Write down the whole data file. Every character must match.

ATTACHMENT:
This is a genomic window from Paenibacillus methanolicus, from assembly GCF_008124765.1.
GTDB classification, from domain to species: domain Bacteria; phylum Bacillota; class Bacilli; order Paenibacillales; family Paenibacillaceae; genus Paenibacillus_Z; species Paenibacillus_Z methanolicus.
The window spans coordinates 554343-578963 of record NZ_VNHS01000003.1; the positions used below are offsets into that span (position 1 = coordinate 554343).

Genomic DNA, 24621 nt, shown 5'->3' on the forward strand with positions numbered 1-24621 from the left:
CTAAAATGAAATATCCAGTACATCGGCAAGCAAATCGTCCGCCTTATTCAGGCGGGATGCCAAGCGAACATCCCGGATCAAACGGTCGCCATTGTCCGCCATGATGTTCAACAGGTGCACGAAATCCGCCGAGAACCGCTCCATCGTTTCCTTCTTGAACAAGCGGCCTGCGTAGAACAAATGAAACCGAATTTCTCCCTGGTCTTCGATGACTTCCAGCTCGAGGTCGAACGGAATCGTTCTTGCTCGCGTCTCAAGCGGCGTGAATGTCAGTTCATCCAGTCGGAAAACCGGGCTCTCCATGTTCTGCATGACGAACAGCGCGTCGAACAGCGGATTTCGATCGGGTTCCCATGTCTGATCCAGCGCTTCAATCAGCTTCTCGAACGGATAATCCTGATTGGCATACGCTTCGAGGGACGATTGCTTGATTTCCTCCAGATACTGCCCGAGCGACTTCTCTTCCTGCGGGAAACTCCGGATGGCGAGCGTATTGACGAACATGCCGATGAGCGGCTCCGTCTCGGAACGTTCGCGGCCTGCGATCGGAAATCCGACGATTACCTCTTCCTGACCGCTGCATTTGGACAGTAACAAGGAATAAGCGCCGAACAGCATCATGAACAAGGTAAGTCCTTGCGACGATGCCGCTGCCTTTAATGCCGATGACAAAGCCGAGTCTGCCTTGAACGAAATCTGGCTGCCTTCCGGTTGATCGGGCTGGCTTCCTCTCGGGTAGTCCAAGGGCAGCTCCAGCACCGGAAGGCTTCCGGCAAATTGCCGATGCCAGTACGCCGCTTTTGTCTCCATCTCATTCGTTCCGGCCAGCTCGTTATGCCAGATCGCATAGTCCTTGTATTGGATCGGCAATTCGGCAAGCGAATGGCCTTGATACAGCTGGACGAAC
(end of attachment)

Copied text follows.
This is a genomic window from Paenibacillus methanolicus, from assembly GCF_008124765.1.
GTDB classification, from domain to species: domain Bacteria; phylum Bacillota; class Bacilli; order Paenibacillales; family Paenibacillaceae; genus Paenibacillus_Z; species Paenibacillus_Z methanolicus.
The window spans coordinates 554343-578963 of record NZ_VNHS01000003.1; the positions used below are offsets into that span (position 1 = coordinate 554343).

Genomic DNA, 24621 nt, shown 5'->3' on the forward strand with positions numbered 1-24621 from the left:
CTAAAATGAAATATCCAGTACATCGGCAAGCAAATCGTCCGCCTTATTCAGGCGGGATGCCAAGCGAACATCCCGGATCAAACGGTCGCCATTGTCCGCCATGATGTTCAACAGGTGCACGAAATCCGCCGAGAACCGCTCCATCGTTTCCTTCTTGAACAAGCGGCCTGCGTAGAACAAATGAAACCGAATTTCTCCCTGGTCTTCGATGACTTCCAGCTCGAGGTCGAACGGAATCGTTCTTGCTCGCGTCTCAAGCGGCGTGAATGTCAGTTCATCCAGTCGGAAAACCGGGCTCTCCATGTTCTGCATGACGAACAGCGCGTCGAACAGCGGATTTCGATCGGGTTCCCATGTCTGATCCAGCGCTTCAATCAGCTTCTCGAACGGATAATCCTGATTGGCATACGCTTCGAGGGACGATTGCTTGATTTCCTCCAGATACTGCCCGAGCGACTTCTCTTCCTGCGGGAAACTCCGGATGGCGAGCGTATTGACGAACATGCCGATGAGCGGCTCCGTCTCGGAACGTTCGCGGCCTGCGATCGGAAATCCGACGATTACCTCTTCCTGACCGCTGCATTTGGACAGTAACAAGGAATAAGCGCCGAACAGCATCATGAACAAGGTAAGTCCTTGCGACGATGCCGCTGCCTTTAATGCCGATGACAAAGCCGAGTCTGCCTTGAACGAAATCTGGCTGCCTTCCGGTTGATCGGGCTGGCTTCCTCTCGGGTAGTCCAAGGGCAGCTCCAGCACCGGAAGGCTTCCGGCAAATTGCCGATGCCAGTACGCCGCTTTTGTCTCCATCTCATTCGTTCCGGCCAGCTCGTTATGCCAGATCGCATAGTCCTTGTATTGGATCGGCAATTCGGCAAGCGAATGGCCTTGATACAGCTGGACGAAC